The Wonderlic & Kelvin Benjamin

Streeter Lecka

Ah the Wonderlic. The age-old question posed by fat kids to owls in trees about Tootsie Roll Pops. I wonder how many licks it does take? Wait, scratch that.

*clears throat Ah, yes the Wonderlic. A test developed 80 years ago that much like crabgrass and dandelions pops up this time of year to say hello. Some people are content to mow over crabgrass and call it a yard while others feverishly deny it's legitimacy as a true lawn grass. So is the Wonderlic a legitimate indicator of success or is it simply another cog in the NFL hype machine? Excellent question, and one that's hard to answer. I'll present my mostly biased points and hopefully drum up some nice discussion in the process.

What is the Wonderlic? Simply put, it's a test to determine learning ability and problem-solving skills in potential job applicants. The test is given a time-limit and according to it's creator the time limit allows only 2-5% to complete it. If you're not a particularly fast reader or suffer from dyslexia you don't stand much of a chance.

The Wonderlic invades the NFL So, how does a test of mental acuity become a cornerstone of a game where physical ability is key? You can thank America's team for that. Tom Landry was the first to utilize this test and much like the moniker "America's Team", Michael Irvin's analyst career and Jerry Jones' GM/owner role something about that organization lends staying power to outdated and useless things.

Effectiveness in the NFL The main goal of the Wonderlic test is to determine future-success. How has it fared? This is where the gray area comes in. 5X Pro-Bowler Frank Gore scored a 6 while "Sunshine" Blaine Gabbert scored a 42. To put that into perspective you score anywhere from 0-50. Frank Gore has had a great career in San Francisco while Blaine Gabbert is on his second team in four years and widely considered a bust.

There are many examples to prove it's effectiveness as well. 3X Pro-Bowler and Super Bowl MVP Aaron Rodgers scored a 38 on his test while #2 overall pick Charles Rogers scored a 10 and went on to amass less than 500 receiving yards in his career.

Stupid is as stupid does So examples are all over the board for on the field success or failure and how it pertains to the Wonderlic. What about off the field? Does an acumen for problem-solving and learning ability give an indicator of whether a man can keep his head on straight when the pads are off and the wallet is full? Citing Charles Rogers (10) again he was arrested for assault and battery, violating probation and admittedly used drugs. Colin Kaepernick (38) is currently in a legal battle over questionable judgment made with drugs, alcohol and a potential sexual assault and finally Aaron Hernandez (17) is on the verge of serial killer status. Again, the scores are all over the board.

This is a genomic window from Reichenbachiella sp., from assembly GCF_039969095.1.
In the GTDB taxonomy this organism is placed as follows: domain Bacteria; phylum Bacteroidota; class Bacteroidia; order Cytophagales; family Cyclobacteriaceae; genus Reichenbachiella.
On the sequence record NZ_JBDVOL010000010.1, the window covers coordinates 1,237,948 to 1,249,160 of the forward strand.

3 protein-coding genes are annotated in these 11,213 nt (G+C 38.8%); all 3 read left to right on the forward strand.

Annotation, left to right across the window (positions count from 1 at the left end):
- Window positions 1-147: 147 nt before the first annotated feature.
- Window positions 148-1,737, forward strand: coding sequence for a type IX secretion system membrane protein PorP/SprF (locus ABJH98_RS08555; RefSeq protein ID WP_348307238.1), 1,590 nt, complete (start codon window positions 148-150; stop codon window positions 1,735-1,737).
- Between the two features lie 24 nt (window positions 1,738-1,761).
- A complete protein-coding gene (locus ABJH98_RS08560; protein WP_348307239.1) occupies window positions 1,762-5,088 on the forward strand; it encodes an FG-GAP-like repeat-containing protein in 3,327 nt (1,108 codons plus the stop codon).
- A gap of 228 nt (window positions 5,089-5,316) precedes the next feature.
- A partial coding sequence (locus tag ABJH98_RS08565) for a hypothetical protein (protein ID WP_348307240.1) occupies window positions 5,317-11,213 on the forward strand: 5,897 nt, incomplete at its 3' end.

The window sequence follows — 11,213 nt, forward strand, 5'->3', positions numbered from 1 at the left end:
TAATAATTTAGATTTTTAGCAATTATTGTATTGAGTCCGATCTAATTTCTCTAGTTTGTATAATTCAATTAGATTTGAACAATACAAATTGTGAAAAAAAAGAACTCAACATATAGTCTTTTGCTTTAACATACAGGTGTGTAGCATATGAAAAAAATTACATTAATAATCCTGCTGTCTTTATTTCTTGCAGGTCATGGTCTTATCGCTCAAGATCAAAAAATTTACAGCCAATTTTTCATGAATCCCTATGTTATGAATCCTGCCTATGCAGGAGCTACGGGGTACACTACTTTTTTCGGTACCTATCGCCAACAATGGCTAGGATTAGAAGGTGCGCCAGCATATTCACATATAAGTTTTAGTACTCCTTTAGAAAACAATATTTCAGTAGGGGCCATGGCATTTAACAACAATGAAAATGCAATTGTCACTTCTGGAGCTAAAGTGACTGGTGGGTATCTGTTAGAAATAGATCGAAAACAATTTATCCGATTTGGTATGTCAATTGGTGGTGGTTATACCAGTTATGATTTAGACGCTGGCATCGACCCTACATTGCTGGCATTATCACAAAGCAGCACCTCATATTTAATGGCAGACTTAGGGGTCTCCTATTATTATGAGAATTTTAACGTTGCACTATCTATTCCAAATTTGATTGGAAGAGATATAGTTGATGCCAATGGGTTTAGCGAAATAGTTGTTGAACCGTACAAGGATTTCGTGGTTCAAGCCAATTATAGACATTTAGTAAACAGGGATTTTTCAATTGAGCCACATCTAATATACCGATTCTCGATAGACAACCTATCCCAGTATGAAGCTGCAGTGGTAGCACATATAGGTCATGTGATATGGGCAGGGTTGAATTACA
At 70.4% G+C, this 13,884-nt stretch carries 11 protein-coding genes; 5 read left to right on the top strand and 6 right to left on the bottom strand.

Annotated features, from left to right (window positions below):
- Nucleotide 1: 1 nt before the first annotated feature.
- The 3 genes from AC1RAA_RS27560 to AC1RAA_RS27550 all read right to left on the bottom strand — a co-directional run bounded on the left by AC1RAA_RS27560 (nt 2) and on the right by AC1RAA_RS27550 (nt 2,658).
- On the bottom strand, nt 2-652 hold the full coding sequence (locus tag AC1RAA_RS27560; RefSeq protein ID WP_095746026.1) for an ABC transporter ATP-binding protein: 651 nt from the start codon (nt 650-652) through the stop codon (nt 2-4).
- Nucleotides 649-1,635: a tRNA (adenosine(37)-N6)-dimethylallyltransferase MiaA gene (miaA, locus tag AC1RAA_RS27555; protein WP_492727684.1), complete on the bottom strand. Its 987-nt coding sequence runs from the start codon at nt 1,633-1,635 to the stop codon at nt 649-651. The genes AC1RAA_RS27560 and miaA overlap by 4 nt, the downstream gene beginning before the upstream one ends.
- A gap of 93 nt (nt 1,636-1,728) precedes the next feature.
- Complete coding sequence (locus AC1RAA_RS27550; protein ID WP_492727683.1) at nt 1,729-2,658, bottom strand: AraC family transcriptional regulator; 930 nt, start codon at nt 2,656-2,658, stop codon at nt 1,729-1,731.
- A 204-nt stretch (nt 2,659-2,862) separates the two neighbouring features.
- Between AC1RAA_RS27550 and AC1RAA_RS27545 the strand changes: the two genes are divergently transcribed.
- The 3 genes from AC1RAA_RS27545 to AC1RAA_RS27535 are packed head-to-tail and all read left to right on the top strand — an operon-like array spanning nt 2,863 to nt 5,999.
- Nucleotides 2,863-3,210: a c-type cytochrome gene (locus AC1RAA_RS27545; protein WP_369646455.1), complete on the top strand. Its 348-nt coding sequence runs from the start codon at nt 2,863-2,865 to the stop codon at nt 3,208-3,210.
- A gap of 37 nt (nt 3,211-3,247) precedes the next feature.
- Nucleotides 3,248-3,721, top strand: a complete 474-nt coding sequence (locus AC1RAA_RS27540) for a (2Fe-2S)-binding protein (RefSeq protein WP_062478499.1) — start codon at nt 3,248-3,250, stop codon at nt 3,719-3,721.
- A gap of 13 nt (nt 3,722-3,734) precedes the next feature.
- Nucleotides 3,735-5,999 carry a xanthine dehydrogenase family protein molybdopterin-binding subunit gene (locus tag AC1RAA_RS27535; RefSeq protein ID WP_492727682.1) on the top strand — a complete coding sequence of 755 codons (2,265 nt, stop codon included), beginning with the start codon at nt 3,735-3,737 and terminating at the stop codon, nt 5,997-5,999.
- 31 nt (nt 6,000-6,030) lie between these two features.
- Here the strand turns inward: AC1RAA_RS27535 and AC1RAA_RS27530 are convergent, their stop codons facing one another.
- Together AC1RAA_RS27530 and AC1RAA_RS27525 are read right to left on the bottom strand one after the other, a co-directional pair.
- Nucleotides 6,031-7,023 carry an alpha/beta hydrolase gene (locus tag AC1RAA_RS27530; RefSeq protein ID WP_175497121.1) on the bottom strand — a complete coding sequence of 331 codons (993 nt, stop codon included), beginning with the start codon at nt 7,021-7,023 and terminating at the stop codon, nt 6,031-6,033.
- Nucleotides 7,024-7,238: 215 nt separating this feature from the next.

Kelvin Benjamin scores a 7 With the 28th pick in the 2014 draft the Carolina Panthers select Kelvin Benjamin. Opinions like Wonderlic effectiveness are all over the board. On one hand you can't teach size. At 6'5" 243 lbs. it stands to reason he has all the physical tools. On the other hand, you apparently can't teach Kelvin Benjamin either. He turned in the worst score of any receiver in this draft.

I don't know what to think in regards to Kelvin Benjamin's potential in the NFL. The popular regurgitated jargon is at worst he's a solid #2, and honestly who can complain about having solid #2's?

Final thoughts I think the Wonderlic can be an indicator of success at certain positions, mainly QB, LT and LB. I don't think it determines success at the WR position but I feel like the mental ability to score well can turn a prodigy such as AJ Green (10) into a legend like Calvin Johnson (41). I think if he can compliment his size with maturity and work ethic he can be a legitimate threat at WR regardless of his score. If you are of the opinion that the score is a strong indicator of success then this draft might be a historically bad one. Our second round pick Kony Ealy registered a 10 on his.

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